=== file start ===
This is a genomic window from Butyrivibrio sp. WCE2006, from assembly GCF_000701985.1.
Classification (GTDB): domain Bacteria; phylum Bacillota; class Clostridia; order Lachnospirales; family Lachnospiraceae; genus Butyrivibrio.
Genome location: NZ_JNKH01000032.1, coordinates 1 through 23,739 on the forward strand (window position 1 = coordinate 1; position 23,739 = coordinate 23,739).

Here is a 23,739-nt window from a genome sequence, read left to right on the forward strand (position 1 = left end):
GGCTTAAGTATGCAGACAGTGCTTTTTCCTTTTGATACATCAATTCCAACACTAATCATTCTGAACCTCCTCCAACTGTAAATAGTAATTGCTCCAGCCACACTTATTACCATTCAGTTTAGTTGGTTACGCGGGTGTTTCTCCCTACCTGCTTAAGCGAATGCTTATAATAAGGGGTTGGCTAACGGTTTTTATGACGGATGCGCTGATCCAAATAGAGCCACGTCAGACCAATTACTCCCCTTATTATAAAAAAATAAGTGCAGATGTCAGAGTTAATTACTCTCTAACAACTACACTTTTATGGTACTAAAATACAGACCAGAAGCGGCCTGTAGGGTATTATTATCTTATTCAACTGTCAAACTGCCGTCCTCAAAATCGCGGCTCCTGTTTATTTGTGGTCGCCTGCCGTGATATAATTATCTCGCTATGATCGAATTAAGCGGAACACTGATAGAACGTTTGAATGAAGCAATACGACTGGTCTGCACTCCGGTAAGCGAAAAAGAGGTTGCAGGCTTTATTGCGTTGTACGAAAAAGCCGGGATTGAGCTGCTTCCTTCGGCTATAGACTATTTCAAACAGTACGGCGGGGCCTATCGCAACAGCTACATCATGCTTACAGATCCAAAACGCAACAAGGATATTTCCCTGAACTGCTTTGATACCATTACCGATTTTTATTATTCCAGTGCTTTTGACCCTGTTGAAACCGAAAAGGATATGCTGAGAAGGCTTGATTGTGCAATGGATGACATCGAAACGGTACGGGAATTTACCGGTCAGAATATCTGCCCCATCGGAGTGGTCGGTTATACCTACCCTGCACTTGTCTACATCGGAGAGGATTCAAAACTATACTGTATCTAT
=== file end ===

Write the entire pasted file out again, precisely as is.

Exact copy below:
This is a genomic window from Butyrivibrio sp. WCE2006, from assembly GCF_000701985.1.
Classification (GTDB): domain Bacteria; phylum Bacillota; class Clostridia; order Lachnospirales; family Lachnospiraceae; genus Butyrivibrio.
Genome location: NZ_JNKH01000032.1, coordinates 1 through 23,739 on the forward strand (window position 1 = coordinate 1; position 23,739 = coordinate 23,739).

Here is a 23,739-nt window from a genome sequence, read left to right on the forward strand (position 1 = left end):
GGCTTAAGTATGCAGACAGTGCTTTTTCCTTTTGATACATCAATTCCAACACTAATCATTCTGAACCTCCTCCAACTGTAAATAGTAATTGCTCCAGCCACACTTATTACCATTCAGTTTAGTTGGTTACGCGGGTGTTTCTCCCTACCTGCTTAAGCGAATGCTTATAATAAGGGGTTGGCTAACGGTTTTTATGACGGATGCGCTGATCCAAATAGAGCCACGTCAGACCAATTACTCCCCTTATTATAAAAAAATAAGTGCAGATGTCAGAGTTAATTACTCTCTAACAACTACACTTTTATGGTACTAAAATACAGACCAGAAGCGGCCTGTAGGGTATTATTATCTTATTCAACTGTCAAACTGCCGTCCTCAAAATCGCGGCTCCTGTTTATTTGTGGTCGCCTGCCGTGATATAATTATCTCGCTATGATCGAATTAAGCGGAACACTGATAGAACGTTTGAATGAAGCAATACGACTGGTCTGCACTCCGGTAAGCGAAAAAGAGGTTGCAGGCTTTATTGCGTTGTACGAAAAAGCCGGGATTGAGCTGCTTCCTTCGGCTATAGACTATTTCAAACAGTACGGCGGGGCCTATCGCAACAGCTACATCATGCTTACAGATCCAAAACGCAACAAGGATATTTCCCTGAACTGCTTTGATACCATTACCGATTTTTATTATTCCAGTGCTTTTGACCCTGTTGAAACCGAAAAGGATATGCTGAGAAGGCTTGATTGTGCAATGGATGACATCGAAACGGTACGGGAATTTACCGGTCAGAATATCTGCCCCATCGGAGTGGTCGGTTATACCTACCCTGCACTTGTCTACATCGGAGAGGATTCAAAACTATACTGTATCTAT